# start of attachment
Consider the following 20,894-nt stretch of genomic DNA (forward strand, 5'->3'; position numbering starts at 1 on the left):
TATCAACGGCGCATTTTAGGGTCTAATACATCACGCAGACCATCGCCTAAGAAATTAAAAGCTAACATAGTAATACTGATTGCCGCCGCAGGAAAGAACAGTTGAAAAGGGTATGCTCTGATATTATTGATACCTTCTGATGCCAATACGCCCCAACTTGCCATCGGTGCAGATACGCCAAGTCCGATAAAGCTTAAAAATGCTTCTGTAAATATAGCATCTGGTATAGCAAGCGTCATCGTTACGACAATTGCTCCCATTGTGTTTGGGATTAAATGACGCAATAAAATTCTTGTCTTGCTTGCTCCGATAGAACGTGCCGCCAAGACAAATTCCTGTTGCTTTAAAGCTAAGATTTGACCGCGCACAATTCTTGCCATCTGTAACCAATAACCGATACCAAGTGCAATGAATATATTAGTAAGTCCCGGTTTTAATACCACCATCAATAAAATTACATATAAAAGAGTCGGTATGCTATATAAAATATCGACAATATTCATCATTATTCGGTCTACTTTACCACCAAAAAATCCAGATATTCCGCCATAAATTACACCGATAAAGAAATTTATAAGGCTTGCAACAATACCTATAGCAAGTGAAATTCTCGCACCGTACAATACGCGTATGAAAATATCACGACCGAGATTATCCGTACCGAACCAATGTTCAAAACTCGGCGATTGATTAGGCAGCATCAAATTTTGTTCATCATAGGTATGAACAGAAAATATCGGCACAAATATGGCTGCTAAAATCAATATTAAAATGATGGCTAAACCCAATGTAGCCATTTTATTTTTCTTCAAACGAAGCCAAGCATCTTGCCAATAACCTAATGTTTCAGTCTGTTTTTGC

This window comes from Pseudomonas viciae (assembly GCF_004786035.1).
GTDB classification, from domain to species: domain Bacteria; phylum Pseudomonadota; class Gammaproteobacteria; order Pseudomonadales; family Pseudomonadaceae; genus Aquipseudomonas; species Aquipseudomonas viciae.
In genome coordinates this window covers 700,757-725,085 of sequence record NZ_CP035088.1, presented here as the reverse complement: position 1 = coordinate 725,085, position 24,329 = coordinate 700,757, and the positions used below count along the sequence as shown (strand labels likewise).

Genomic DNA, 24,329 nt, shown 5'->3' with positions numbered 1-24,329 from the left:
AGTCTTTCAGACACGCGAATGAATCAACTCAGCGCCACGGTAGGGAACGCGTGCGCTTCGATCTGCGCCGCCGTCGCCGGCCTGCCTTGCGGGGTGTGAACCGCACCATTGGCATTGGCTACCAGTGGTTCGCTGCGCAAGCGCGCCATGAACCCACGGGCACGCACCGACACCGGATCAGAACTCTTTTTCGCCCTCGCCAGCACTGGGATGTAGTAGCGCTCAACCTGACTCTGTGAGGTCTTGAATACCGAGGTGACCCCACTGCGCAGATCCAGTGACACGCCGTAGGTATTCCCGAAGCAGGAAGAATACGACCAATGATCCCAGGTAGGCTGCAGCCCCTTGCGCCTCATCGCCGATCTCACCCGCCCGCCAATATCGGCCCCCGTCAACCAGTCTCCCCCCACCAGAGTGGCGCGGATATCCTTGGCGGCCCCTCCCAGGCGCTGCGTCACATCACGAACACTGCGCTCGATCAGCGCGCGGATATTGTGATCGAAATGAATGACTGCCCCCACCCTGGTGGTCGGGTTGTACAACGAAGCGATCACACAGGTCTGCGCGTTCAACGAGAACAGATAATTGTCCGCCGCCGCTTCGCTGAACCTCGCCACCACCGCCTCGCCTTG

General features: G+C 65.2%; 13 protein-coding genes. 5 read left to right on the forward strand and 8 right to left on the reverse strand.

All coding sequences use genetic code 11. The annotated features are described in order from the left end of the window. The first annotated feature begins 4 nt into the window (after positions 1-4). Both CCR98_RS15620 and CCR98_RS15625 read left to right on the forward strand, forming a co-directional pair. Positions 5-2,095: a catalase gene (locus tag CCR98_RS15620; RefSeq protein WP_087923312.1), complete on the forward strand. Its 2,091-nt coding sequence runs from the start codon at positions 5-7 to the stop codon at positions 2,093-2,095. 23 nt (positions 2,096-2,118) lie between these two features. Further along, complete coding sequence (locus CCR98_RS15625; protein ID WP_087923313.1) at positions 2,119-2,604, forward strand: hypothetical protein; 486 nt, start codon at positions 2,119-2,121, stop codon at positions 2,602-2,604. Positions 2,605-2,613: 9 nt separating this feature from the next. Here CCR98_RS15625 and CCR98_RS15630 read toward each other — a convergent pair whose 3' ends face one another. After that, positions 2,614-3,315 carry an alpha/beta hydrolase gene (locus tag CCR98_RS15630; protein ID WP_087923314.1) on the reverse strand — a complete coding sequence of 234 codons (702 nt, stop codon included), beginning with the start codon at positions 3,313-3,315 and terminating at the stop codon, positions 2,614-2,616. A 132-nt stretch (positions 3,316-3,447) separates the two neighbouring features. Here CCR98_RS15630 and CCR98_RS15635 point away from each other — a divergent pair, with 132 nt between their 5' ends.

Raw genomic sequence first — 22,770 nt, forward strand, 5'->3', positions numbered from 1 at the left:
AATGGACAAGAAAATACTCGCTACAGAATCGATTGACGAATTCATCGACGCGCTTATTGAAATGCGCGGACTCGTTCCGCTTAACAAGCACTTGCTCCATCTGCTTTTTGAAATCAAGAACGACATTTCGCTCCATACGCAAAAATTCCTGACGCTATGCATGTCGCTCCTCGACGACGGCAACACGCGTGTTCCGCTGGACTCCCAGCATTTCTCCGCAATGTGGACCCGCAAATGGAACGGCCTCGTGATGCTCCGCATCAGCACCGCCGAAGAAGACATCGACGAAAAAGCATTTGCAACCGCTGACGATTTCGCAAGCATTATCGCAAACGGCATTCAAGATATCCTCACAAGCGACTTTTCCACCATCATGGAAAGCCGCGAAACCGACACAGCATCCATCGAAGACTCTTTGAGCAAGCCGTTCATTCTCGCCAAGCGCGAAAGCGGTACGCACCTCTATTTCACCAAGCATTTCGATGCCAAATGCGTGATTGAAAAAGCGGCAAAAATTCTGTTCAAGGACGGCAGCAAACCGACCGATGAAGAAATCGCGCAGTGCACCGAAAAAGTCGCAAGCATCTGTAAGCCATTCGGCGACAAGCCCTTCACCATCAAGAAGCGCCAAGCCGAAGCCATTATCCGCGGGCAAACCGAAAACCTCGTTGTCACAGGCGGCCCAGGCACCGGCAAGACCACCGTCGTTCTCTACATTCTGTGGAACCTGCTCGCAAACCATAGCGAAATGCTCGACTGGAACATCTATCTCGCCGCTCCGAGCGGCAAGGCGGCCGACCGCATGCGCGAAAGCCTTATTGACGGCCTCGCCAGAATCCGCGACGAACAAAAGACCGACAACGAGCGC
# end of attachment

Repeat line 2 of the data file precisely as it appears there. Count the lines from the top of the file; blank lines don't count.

TATCAACGGCGCATTTTAGGGTCTAATACATCACGCAGACCATCGCCTAAGAAATTAAAAGCTAACATAGTAATACTGATTGCCGCCGCAGGAAAGAACAGTTGAAAAGGGTATGCTCTGATATTATTGATACCTTCTGATGCCAATACGCCCCAACTTGCCATCGGTGCAGATACGCCAAGTCCGATAAAGCTTAAAAATGCTTCTGTAAATATAGCATCTGGTATAGCAAGCGTCATCGTTACGACAATTGCTCCCATTGTGTTTGGGATTAAATGACGCAATAAAATTCTTGTCTTGCTTGCTCCGATAGAACGTGCCGCCAAGACAAATTCCTGTTGCTTTAAAGCTAAGATTTGACCGCGCACAATTCTTGCCATCTGTAACCAATAACCGATACCAAGTGCAATGAATATATTAGTAAGTCCCGGTTTTAATACCACCATCAATAAAATTACATATAAAAGAGTCGGTATGCTATATAAAATATCGACAATATTCATCATTATTCGGTCTACTTTACCACCAAAAAATCCAGATATTCCGCCATAAATTACACCGATAAAGAAATTTATAAGGCTTGCAACAATACCTATAGCAAGTGAAATTCTCGCACCGTACAATACGCGTATGAAAATATCACGACCGAGATTATCCGTACCGAACCAATGTTCAAAACTCGGCGATTGATTAGGCAGCATCAAATTTTGTTCATCATAGGTATGAACAGAAAATATCGGCACAAATATGGCTGCTAAAATCAATATTAAAATGATGGCTAAACCCAATGTAGCCATTTTATTTTTCTTCAAACGAAGCCAAGCATCTTGCCAATAACCTAATGTTTCAGTCTGTTTTTGC